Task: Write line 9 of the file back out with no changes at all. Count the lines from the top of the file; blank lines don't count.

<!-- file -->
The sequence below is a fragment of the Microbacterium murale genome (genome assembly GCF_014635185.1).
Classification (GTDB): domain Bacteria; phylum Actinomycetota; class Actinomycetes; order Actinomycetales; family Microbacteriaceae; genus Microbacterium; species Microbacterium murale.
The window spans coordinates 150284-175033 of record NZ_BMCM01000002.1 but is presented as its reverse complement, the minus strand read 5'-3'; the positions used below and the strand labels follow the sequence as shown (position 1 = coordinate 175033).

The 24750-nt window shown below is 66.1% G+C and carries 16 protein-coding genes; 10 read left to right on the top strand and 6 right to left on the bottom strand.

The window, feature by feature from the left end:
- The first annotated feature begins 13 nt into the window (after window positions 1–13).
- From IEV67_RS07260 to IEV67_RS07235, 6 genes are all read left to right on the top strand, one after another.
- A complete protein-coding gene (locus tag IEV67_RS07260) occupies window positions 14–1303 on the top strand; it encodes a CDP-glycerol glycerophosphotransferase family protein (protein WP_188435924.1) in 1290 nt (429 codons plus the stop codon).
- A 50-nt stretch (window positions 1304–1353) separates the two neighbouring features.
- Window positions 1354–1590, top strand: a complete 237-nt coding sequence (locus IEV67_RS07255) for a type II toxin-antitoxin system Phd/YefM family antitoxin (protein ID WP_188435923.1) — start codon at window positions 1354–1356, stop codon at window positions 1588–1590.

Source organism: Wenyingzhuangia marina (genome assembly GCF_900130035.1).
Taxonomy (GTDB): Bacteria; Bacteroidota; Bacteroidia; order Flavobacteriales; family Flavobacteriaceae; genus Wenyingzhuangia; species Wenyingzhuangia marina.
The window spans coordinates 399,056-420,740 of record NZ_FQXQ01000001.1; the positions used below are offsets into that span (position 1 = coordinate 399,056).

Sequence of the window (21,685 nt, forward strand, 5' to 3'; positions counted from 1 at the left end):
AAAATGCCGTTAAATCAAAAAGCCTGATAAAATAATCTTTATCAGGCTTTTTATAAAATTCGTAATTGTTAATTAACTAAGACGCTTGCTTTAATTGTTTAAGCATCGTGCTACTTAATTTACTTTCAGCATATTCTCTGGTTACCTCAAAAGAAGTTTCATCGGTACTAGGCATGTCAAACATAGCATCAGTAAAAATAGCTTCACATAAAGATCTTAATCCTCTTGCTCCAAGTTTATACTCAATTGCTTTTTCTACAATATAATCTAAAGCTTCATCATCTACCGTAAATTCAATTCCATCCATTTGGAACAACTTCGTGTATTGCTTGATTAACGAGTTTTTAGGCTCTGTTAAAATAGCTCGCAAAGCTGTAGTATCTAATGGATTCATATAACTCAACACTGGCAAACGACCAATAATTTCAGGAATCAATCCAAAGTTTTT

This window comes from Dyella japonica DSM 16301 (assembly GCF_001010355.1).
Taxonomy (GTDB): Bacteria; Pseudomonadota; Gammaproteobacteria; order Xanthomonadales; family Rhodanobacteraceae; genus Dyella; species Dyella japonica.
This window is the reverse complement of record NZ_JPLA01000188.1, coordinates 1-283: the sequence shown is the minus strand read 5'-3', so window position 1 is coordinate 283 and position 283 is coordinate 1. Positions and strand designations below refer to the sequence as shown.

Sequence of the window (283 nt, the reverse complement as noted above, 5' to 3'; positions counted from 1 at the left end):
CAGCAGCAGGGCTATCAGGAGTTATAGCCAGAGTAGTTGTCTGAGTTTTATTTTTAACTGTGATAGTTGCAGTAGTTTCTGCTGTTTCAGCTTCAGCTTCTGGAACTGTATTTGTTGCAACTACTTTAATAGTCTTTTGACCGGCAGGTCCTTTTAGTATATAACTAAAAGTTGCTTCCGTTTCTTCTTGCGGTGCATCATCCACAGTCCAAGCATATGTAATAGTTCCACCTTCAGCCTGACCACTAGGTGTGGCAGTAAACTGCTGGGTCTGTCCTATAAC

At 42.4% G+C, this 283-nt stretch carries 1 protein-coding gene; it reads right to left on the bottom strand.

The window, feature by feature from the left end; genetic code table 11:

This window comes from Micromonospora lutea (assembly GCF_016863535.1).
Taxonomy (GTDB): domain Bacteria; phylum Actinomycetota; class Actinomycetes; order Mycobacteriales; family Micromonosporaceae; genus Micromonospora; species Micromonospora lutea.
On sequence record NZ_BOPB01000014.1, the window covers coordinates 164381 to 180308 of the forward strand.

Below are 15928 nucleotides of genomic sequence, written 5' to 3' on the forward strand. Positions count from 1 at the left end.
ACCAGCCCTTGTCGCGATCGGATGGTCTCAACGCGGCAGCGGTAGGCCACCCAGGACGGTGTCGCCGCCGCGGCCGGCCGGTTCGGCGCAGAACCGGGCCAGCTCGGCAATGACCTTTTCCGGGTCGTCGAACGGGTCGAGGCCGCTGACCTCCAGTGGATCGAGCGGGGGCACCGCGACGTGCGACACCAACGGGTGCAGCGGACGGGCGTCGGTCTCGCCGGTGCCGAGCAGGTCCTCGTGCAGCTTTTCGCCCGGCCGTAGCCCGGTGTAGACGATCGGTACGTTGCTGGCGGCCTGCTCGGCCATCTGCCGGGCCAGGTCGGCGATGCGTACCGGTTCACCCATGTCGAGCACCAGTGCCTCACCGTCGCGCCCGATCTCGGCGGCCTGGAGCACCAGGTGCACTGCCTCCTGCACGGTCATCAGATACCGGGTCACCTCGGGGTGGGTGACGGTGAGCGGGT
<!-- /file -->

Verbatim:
- A 50-nt stretch (window positions 1304–1353) separates the two neighbouring features.